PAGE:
14 November 2008

ARMed and Dangerous - to Microsoft

It's often forgotten that one of the strengths of GNU/Linux is the extraordinary range of platforms it supports. Where the full Windows stack is only available for Intel processors - even Windows CE, a distinct code-base, only supports four platforms - GNU/Linux is available on a dizzying array of other hardware.

Here's an interesting addition to the list:


ARM and Canonical Ltd, the commercial sponsor of Ubuntu, today announced that they will bring the full Ubuntu Desktop operating system to the ARMv7 processor architecture to address demand from device manufacturers. The addition of the new operating system will enable new netbooks and hybrid computers, targeting energy-efficient ARM technology-based SoCs, to deliver a rich, always-connected, mobile computing experience, without compromising battery life.

The combination of a commercially supported, optimized Ubuntu distribution for ARM, together with Canonical’s ability to tailor solutions to specific ARM technology-based devices and OEM requirements, ensures that highly-optimized systems can be rapidly deployed into the fast growing mobile computing market. ARM’s wide partnership with leading semiconductor and device manufacturers strengthens the mobile computing software ecosystem and extends the market reach for Ubuntu-based products.

Since ARM is based on original work by the ancient Acorn Computers (hello, BBC Micro), this represents a nice coming together of two British-based companies, albeit with global reach.

6 comments:

Shlomi Fish said...

Hi Glyn!

It seems that your phrasing that "Here's an interesting addition to the list" is somewhat ambiguous and misleading. The Linux kernel and the GNU/Linux run-time has been able to run on ARM-processors for years now, and there were several available distributions for the ARM.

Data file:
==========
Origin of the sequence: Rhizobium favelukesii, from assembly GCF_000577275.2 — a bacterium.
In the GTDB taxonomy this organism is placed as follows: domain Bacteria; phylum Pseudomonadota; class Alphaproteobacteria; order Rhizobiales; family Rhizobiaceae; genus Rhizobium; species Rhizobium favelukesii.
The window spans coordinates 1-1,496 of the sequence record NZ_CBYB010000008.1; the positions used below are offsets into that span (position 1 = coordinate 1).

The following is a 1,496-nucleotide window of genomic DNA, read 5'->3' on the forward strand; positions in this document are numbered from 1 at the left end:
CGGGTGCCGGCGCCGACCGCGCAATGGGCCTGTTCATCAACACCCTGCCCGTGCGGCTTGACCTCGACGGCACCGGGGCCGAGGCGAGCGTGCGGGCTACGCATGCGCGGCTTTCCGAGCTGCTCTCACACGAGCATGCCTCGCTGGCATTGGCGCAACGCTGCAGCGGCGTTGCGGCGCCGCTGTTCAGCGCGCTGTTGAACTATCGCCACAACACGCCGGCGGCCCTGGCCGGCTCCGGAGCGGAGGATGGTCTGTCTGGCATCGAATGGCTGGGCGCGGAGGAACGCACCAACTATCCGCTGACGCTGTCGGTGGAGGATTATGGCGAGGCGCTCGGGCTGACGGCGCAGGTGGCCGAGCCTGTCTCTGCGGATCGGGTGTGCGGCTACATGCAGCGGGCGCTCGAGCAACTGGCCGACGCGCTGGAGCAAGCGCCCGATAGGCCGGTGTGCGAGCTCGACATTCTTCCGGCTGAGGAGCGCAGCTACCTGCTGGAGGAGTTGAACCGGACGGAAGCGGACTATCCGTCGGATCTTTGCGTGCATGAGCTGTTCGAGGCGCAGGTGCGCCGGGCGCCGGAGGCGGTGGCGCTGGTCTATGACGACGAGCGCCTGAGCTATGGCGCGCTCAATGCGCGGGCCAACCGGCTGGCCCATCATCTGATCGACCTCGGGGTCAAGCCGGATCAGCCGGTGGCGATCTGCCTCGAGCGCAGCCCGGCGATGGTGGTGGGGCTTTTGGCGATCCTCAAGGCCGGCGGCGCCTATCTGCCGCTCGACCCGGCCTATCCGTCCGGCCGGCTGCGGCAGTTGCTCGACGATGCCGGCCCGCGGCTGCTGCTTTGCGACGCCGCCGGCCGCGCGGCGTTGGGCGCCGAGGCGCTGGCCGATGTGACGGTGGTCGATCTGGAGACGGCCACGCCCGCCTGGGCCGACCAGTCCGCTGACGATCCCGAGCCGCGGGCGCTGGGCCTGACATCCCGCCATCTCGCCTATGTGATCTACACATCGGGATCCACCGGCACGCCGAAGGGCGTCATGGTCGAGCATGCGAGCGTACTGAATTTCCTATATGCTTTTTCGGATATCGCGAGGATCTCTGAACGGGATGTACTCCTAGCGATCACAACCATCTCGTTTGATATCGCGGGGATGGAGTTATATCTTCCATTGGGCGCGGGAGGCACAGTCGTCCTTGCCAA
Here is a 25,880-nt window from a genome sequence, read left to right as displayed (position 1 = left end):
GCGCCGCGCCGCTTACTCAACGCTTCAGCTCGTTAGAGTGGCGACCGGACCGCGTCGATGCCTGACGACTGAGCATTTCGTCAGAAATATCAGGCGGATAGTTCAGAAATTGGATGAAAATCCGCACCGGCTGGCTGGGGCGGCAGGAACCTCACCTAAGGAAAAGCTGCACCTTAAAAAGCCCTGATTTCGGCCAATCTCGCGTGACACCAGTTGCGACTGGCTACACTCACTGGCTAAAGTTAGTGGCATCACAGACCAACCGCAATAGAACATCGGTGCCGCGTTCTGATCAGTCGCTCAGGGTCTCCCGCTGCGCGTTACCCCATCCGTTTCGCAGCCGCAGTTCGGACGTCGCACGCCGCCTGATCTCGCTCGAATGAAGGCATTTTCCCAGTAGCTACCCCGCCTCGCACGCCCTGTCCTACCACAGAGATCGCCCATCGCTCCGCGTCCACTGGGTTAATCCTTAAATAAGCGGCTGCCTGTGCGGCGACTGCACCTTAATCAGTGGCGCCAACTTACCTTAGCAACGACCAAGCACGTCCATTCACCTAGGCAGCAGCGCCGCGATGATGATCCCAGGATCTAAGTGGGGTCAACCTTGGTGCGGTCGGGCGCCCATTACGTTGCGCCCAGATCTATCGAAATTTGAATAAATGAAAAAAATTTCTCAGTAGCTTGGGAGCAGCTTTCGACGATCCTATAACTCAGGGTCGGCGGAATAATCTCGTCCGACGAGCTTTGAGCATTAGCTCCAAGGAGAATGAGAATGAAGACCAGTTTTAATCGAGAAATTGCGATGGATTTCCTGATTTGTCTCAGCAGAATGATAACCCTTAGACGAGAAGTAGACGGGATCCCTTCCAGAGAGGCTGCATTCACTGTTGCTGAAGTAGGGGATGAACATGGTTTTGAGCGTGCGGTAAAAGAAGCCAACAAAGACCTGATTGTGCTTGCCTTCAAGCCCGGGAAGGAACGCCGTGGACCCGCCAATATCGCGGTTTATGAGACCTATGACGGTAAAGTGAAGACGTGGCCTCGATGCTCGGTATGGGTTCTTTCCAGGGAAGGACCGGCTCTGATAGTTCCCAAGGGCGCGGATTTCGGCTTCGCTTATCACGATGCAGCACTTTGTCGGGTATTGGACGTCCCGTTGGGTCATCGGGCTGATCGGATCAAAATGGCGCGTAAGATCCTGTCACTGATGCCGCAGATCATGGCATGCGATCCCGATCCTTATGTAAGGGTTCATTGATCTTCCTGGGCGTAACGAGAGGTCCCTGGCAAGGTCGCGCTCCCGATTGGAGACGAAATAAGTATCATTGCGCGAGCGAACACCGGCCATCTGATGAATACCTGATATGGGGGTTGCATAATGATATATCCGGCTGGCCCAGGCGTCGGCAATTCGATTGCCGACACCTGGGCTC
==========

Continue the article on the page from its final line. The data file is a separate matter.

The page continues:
What has changed is that Ubuntu will now be ported to the ARM, but not Linux (or GNU) in general. As desirable as it is, the lion's share of the porting effort was done by other people, a long time before Ubuntu's.

glyn moody said...

Yes, I agonised over that verb. I decided it was still an addition, even though ARM has been supported before, simply because Ubuntu is being supported for the first time, and so added to the list in a literal sense.

But thanks for raising the issue.

The Open Sourcerer said...

I think the important part of this is about a fully supported distribution for the OEMs.

And, when you consider a user/company will be able to use *the same* OS on his little ARM thinggy and his Desktop/Laptop/Server/Media PC, you start to get a very compelling story...

WinCE is not the same as Windows Mobile is not the same as Windows XP/Vista.

glyn moody said...

Exactly. *This* is the power of GNU/Linux.

David Gerard said...

Yep. Glyn, have you looked at those cheap little MIPS-based netbooks Maplin's selling? x86 may be RISC inside, but the instruction set interpreter on the front still loads the chip down - for a given price point, an ARM or MIPS-based laptop will run cooler and faster. And it's exactly the same GNU/Linux.

glyn moody said...

No, I hadn't - do you have a name/URL for them, please?